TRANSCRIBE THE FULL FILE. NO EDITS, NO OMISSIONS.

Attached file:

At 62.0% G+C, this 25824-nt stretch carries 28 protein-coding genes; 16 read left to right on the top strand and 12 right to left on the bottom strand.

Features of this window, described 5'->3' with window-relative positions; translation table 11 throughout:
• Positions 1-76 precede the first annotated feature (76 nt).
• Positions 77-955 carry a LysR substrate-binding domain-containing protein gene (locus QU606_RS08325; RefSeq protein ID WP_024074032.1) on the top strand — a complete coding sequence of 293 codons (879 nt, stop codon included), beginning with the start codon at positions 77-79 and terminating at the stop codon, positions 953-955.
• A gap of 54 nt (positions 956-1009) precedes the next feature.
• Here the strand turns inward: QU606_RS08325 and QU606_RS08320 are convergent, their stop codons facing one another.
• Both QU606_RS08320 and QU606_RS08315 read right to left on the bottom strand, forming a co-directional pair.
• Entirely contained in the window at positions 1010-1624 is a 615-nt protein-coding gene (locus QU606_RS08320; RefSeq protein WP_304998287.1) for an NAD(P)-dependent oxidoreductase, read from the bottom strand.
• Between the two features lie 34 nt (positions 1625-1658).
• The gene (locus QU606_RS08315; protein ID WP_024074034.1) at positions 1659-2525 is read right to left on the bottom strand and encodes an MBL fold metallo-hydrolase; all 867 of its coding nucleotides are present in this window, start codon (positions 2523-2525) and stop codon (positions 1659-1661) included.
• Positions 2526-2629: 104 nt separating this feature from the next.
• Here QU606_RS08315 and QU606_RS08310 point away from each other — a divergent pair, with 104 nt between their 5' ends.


At 62.0% G+C, this 25824-nt stretch carries 28 protein-coding genes; 16 read left to right on the top strand and 12 right to left on the bottom strand.

Features of this window, described 5'->3' with window-relative positions; translation table 11 throughout:
• Positions 1-76 precede the first annotated feature (76 nt).
• Positions 77-955 carry a LysR substrate-binding domain-containing protein gene (locus QU606_RS08325; RefSeq protein ID WP_024074032.1) on the top strand — a complete coding sequence of 293 codons (879 nt, stop codon included), beginning with the start codon at positions 77-79 and terminating at the stop codon, positions 953-955.
• A gap of 54 nt (positions 956-1009) precedes the next feature.
• Here the strand turns inward: QU606_RS08325 and QU606_RS08320 are convergent, their stop codons facing one another.
• Both QU606_RS08320 and QU606_RS08315 read right to left on the bottom strand, forming a co-directional pair.
• Entirely contained in the window at positions 1010-1624 is a 615-nt protein-coding gene (locus QU606_RS08320; RefSeq protein WP_304998287.1) for an NAD(P)-dependent oxidoreductase, read from the bottom strand.
• Between the two features lie 34 nt (positions 1625-1658).
• The gene (locus QU606_RS08315; protein ID WP_024074034.1) at positions 1659-2525 is read right to left on the bottom strand and encodes an MBL fold metallo-hydrolase; all 867 of its coding nucleotides are present in this window, start codon (positions 2523-2525) and stop codon (positions 1659-1661) included.
• Positions 2526-2629: 104 nt separating this feature from the next.
• Here QU606_RS08315 and QU606_RS08310 point away from each other — a divergent pair, with 104 nt between their 5' ends.